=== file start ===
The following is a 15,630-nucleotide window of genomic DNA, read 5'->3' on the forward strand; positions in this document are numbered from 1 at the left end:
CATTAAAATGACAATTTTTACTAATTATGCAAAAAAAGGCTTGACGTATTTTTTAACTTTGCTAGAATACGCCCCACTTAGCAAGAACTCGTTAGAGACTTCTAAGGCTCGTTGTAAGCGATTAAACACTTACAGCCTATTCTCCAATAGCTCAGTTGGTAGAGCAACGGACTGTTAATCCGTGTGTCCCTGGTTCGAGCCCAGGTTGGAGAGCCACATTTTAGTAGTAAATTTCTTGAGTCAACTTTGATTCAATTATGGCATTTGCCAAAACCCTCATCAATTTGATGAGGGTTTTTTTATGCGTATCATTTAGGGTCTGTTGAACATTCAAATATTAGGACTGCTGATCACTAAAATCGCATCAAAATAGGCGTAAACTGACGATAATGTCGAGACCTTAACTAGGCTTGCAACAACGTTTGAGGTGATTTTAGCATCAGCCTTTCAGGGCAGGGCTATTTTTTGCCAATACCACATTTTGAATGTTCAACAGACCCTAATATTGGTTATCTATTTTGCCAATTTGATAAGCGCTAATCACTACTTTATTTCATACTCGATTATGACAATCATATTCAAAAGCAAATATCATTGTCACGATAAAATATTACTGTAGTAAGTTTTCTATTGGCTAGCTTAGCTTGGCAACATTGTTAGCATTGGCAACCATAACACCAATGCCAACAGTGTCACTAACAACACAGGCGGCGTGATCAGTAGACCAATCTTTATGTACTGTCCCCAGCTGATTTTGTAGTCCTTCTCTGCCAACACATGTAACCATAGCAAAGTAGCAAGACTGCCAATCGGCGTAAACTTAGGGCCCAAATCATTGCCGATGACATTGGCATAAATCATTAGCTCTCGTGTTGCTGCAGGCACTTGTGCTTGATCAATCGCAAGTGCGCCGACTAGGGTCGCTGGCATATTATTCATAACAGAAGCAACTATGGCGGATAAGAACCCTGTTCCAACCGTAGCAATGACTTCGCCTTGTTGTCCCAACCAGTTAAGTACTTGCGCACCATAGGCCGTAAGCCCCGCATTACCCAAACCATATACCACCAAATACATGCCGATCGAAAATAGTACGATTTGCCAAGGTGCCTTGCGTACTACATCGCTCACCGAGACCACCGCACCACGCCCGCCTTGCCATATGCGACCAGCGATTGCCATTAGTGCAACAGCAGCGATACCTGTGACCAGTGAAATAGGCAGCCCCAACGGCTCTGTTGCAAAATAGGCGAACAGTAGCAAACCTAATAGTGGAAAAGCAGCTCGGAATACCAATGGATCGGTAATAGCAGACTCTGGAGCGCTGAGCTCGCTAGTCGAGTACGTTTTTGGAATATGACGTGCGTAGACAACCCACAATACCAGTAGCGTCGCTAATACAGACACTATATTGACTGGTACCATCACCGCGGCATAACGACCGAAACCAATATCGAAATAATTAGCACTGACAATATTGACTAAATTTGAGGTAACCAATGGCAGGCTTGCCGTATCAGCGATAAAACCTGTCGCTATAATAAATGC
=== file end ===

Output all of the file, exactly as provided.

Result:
The following is a 15,630-nucleotide window of genomic DNA, read 5'->3' on the forward strand; positions in this document are numbered from 1 at the left end:
CATTAAAATGACAATTTTTACTAATTATGCAAAAAAAGGCTTGACGTATTTTTTAACTTTGCTAGAATACGCCCCACTTAGCAAGAACTCGTTAGAGACTTCTAAGGCTCGTTGTAAGCGATTAAACACTTACAGCCTATTCTCCAATAGCTCAGTTGGTAGAGCAACGGACTGTTAATCCGTGTGTCCCTGGTTCGAGCCCAGGTTGGAGAGCCACATTTTAGTAGTAAATTTCTTGAGTCAACTTTGATTCAATTATGGCATTTGCCAAAACCCTCATCAATTTGATGAGGGTTTTTTTATGCGTATCATTTAGGGTCTGTTGAACATTCAAATATTAGGACTGCTGATCACTAAAATCGCATCAAAATAGGCGTAAACTGACGATAATGTCGAGACCTTAACTAGGCTTGCAACAACGTTTGAGGTGATTTTAGCATCAGCCTTTCAGGGCAGGGCTATTTTTTGCCAATACCACATTTTGAATGTTCAACAGACCCTAATATTGGTTATCTATTTTGCCAATTTGATAAGCGCTAATCACTACTTTATTTCATACTCGATTATGACAATCATATTCAAAAGCAAATATCATTGTCACGATAAAATATTACTGTAGTAAGTTTTCTATTGGCTAGCTTAGCTTGGCAACATTGTTAGCATTGGCAACCATAACACCAATGCCAACAGTGTCACTAACAACACAGGCGGCGTGATCAGTAGACCAATCTTTATGTACTGTCCCCAGCTGATTTTGTAGTCCTTCTCTGCCAACACATGTAACCATAGCAAAGTAGCAAGACTGCCAATCGGCGTAAACTTAGGGCCCAAATCATTGCCGATGACATTGGCATAAATCATTAGCTCTCGTGTTGCTGCAGGCACTTGTGCTTGATCAATCGCAAGTGCGCCGACTAGGGTCGCTGGCATATTATTCATAACAGAAGCAACTATGGCGGATAAGAACCCTGTTCCAACCGTAGCAATGACTTCGCCTTGTTGTCCCAACCAGTTAAGTACTTGCGCACCATAGGCCGTAAGCCCCGCATTACCCAAACCATATACCACCAAATACATGCCGATCGAAAATAGTACGATTTGCCAAGGTGCCTTGCGTACTACATCGCTCACCGAGACCACCGCACCACGCCCGCCTTGCCATATGCGACCAGCGATTGCCATTAGTGCAACAGCAGCGATACCTGTGACCAGTGAAATAGGCAGCCCCAACGGCTCTGTTGCAAAATAGGCGAACAGTAGCAAACCTAATAGTGGAAAAGCAGCTCGGAATACCAATGGATCGGTAATAGCAGACTCTGGAGCGCTGAGCTCGCTAGTCGAGTACGTTTTTGGAATATGACGTGCGTAGACAACCCACAATACCAGTAGCGTCGCTAATACAGACACTATATTGACTGGTACCATCACCGCGGCATAACGACCGAAACCAATATCGAAATAATTAGCACTGACAATATTGACTAAATTTGAGGTAACCAATGGCAGGCTTGCCGTATCAGCGATAAAACCTGTCGCTATAATAAATGC